After failing to accomplish the task in Week 14 at Chicago, the Rams once again have the opportunity to clinch a bye through the wild-card round of the playoffs.
And history, at least what qualifies as such during Sean McVay’s near two seasons as the Rams coach, suggests the Rams will reach their goal on Sunday night against the Philadelphia Eagles at the Coliseum.
The Rams have never lost consecutive regular-season games under McVay. And the “regular-season” qualifier is necessary only because McVay rested starters in the 2017 finale against the San Francisco 49ers before a playoff defeat by the Atlanta Falcons.
This season, the Rams lost to the New Orleans Saints in Week 9. They bounced back with a victory over the Seattle Seahawks and won three games in a row, including an NFC West-clinching victory at Detroit in Week 13 before their 15-6 defeat at Soldier Field.
The Rams’ “winning culture” under McVay enables the Rams to avoid losing streaks, linebacker Mark Barron said.
“Some teams, when they lose, they might go into the tank, and then it’s negativity and some of that starts to follow into the locker room,” said Barron, a seventh-year pro. “That doesn’t happen here. We simply learn from our mistakes and move on.”
If the Rams move past the Super Bowl-champion Eagles, they will remain in contention for the No. 1 seed in the NFC playoffs, which brings with it home-field advantage throughout the postseason.
Eagles quarterback Carson Wentz, doubtful the entire week because of a back injury, was officially ruled out Saturday. Nick Foles, last season’s Super Bowl MVP, will start in his place for a 6-7 Eagles team that is still alive in the playoff hunt.
Foles lacks Wentz’s mobility but also can present a formidable challenge, as the Rams discovered last season when he came off the bench for the injured Wentz in a 43-35 victory at the Coliseum.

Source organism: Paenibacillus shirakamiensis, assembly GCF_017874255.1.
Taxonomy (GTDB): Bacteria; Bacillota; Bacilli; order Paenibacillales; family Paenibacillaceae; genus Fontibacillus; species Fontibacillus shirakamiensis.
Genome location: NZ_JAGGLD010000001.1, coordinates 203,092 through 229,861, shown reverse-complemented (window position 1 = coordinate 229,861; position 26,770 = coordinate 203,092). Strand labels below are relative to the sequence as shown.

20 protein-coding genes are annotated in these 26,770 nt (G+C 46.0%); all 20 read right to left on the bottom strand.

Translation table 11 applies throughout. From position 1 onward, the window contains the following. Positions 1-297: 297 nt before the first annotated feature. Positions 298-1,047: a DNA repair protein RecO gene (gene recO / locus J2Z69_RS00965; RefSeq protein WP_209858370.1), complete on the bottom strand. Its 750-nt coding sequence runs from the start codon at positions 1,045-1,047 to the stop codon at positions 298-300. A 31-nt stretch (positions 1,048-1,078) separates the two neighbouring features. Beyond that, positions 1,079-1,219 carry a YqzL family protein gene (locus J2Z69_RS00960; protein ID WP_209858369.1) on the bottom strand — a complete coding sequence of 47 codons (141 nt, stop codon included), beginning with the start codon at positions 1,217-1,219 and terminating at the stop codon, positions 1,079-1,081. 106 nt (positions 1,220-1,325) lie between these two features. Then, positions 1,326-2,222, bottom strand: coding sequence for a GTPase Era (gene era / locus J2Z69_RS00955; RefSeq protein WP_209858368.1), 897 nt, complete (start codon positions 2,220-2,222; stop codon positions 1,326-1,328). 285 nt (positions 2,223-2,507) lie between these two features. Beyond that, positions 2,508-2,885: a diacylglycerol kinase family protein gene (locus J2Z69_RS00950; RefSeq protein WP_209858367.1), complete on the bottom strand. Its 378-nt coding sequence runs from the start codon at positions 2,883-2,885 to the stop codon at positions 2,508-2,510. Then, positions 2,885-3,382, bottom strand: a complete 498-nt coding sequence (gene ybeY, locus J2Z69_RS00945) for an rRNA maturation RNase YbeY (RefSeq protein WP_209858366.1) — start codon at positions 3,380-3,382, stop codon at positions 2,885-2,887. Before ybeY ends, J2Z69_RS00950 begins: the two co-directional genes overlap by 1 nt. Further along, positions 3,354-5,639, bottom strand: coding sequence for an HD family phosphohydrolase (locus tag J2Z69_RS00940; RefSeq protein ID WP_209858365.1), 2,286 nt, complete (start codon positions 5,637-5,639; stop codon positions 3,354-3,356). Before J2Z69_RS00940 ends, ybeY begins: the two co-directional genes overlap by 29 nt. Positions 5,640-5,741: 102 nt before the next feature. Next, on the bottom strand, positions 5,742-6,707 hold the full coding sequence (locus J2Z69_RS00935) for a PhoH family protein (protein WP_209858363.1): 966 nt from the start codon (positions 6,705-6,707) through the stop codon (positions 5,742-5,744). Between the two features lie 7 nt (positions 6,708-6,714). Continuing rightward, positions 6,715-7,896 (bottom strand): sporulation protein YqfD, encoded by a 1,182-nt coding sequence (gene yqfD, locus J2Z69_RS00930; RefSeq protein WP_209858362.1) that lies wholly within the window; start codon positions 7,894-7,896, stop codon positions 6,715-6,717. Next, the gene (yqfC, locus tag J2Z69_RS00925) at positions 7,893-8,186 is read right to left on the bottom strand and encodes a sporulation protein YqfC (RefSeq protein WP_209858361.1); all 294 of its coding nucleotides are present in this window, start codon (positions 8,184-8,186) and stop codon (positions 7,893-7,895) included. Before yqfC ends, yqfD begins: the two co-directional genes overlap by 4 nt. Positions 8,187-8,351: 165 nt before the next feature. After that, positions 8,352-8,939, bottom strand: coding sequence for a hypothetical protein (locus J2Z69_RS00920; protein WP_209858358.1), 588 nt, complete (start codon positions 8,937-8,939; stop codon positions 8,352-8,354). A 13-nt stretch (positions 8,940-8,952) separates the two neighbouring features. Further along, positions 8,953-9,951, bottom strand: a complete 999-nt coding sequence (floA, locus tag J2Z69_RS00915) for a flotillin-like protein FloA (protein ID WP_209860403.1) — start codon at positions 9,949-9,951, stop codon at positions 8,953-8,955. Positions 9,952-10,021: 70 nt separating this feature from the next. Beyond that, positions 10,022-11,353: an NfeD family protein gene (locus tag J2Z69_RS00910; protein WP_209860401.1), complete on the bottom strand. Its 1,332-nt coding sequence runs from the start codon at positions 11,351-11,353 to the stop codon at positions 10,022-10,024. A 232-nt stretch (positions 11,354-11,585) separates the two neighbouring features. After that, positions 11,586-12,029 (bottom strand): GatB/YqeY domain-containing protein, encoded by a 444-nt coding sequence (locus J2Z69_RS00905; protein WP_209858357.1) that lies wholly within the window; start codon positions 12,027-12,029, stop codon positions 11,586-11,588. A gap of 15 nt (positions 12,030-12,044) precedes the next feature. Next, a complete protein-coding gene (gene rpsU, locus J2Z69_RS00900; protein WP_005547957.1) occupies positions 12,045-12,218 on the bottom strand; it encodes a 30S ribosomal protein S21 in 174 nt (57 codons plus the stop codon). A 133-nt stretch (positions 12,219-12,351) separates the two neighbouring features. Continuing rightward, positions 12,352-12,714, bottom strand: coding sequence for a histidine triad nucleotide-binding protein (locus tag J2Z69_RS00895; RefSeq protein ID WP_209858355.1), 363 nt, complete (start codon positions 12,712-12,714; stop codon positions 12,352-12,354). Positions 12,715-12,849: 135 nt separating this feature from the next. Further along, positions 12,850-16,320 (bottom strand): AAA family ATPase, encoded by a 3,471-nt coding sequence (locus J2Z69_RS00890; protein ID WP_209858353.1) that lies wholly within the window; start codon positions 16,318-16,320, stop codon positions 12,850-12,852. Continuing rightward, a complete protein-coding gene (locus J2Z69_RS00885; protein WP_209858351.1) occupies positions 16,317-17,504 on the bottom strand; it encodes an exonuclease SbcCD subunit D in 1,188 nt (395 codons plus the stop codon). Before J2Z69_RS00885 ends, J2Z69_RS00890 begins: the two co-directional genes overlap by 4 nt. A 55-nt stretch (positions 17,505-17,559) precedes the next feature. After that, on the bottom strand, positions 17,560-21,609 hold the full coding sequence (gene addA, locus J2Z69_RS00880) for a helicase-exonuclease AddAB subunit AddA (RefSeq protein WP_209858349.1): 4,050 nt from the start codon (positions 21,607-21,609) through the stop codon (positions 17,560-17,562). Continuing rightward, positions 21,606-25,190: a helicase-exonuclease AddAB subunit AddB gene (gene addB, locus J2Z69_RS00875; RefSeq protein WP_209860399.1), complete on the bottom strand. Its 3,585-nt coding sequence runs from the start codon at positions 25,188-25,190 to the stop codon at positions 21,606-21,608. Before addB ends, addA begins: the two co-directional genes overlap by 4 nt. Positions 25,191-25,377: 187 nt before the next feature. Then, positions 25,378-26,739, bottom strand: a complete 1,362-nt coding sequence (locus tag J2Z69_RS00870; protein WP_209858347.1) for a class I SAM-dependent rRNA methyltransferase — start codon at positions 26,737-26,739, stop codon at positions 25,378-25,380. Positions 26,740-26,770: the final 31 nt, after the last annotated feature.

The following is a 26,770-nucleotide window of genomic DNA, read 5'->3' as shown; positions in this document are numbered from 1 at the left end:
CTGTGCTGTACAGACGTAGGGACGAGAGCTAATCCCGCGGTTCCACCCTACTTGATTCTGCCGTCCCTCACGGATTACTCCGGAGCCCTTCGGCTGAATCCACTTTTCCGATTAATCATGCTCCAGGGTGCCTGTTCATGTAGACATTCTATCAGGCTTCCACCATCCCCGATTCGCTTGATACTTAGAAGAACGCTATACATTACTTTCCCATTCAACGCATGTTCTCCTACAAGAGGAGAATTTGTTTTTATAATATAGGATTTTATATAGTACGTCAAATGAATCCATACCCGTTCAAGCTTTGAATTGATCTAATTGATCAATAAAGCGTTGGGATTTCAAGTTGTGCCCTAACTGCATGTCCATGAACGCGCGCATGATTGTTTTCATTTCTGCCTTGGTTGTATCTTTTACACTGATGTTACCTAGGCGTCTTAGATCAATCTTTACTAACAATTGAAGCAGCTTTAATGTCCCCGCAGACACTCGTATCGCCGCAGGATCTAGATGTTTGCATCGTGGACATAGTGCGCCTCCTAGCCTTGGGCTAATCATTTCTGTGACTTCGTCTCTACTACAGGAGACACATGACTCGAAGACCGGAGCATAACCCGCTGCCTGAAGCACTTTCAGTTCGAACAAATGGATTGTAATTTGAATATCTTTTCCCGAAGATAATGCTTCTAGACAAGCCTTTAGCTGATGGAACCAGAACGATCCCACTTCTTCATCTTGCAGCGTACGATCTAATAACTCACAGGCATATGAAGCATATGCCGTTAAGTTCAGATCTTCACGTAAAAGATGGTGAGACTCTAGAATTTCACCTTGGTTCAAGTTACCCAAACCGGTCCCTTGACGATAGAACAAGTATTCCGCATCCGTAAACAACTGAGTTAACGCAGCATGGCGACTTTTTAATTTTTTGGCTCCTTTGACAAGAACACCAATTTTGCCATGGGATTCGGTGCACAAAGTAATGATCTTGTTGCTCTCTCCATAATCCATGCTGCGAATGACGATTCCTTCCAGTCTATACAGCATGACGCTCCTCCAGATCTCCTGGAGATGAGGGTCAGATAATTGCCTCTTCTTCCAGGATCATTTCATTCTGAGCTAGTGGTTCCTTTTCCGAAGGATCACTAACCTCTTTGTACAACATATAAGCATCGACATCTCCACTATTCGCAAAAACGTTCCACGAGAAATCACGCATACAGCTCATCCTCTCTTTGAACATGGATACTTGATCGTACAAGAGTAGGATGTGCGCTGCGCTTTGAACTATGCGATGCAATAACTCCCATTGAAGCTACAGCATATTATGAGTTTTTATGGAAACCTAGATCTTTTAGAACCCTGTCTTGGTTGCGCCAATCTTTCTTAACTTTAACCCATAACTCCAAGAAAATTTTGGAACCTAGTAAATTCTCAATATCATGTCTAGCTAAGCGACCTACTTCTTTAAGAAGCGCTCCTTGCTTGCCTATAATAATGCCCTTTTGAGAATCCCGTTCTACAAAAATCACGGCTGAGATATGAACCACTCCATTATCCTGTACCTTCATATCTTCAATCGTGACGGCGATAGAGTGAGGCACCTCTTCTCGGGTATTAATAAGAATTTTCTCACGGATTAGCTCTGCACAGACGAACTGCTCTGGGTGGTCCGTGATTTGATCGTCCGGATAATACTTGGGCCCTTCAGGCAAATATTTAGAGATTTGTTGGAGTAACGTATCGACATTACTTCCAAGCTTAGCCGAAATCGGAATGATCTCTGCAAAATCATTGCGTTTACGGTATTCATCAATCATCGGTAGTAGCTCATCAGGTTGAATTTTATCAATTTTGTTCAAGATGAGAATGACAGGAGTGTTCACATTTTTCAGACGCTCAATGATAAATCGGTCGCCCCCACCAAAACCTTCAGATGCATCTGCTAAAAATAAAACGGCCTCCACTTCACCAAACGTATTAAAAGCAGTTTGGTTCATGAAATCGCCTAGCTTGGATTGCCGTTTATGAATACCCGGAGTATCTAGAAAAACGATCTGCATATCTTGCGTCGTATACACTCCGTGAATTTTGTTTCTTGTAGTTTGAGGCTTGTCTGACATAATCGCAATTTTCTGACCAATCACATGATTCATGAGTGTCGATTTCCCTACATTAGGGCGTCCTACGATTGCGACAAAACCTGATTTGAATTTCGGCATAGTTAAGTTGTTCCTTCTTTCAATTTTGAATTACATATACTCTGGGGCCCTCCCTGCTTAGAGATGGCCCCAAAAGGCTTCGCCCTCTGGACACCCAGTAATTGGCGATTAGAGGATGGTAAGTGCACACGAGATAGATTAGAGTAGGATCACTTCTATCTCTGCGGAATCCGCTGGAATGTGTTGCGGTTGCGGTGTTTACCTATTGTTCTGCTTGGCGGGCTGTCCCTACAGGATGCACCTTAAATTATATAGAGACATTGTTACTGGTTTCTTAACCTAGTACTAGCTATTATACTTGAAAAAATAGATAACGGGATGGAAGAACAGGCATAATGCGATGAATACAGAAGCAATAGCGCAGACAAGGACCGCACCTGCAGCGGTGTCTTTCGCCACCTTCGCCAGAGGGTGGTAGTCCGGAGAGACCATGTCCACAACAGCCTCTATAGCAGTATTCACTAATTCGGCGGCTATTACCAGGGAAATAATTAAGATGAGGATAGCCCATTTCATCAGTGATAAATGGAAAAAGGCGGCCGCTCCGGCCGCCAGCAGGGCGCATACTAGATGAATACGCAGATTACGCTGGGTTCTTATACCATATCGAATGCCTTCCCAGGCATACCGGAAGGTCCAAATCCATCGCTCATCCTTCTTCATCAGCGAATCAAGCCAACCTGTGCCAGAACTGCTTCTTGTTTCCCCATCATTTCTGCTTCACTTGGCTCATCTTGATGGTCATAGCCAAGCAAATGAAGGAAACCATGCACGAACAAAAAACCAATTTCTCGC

“He won a Super Bowl last year,” Rams defensive tackle Aaron Donald said, “so he can do a lot.”
The Rams appeared at ease and focused this week after their loss to the Bears.
It was the same mood that permeated their training facility after six previous regular-season losses under McVay. The 32-year-old coach said he could not identify a specific reason why the Rams respond so often with victories.
“Whether we won or lost last week, our approach and focus would remain the same,” he said. “But, you certainly don't avoid the things that led to us not getting the outcome that we want.
“You address those, you flush it out, and part of that DNA that we want our team to embody is being a mentally tough team, being unaffected by the circumstances and find a way to be our best regardless of what those circumstances are.”
Offensive lineman Rodger Saffold is in his ninth season with the Rams. He endured long losing streaks during his first seven seasons before McVay was hired.
McVay and his staff point out mistakes but they don’t harp on them, Saffold said. Coaches also acknowledge their own mistakes, so the entire operation can “collectively get better,” he said.
“The relationship between coaches and players is different than I’ve ever felt,” Saffold said. “It’s good, it’s really good, and it makes you want to play harder for them; it makes them want to coach harder for us.”
Receiver Robert Woods went through several three-game losing streaks in his first four NFL seasons with the Buffalo Bills. Attention to detail enables Rams players to avoid making the same mistakes twice, he said. Accountability also factors in.
“We’re selfless guys,” he said.
It starts at the top with McVay, defensive coordinator Wade Phillips and special teams coordinator John Fassel, safety Marqui Christian said.
“Some teams can lose and get in a slump and not be able to crawl out of there,” Christian said. “We’re blessed enough to have great coaches and great character guys to get refocused and keep moving.”
The loss to the Bears was “a little bit of setback” that the Rams have turned into a “positive force,” McVay said.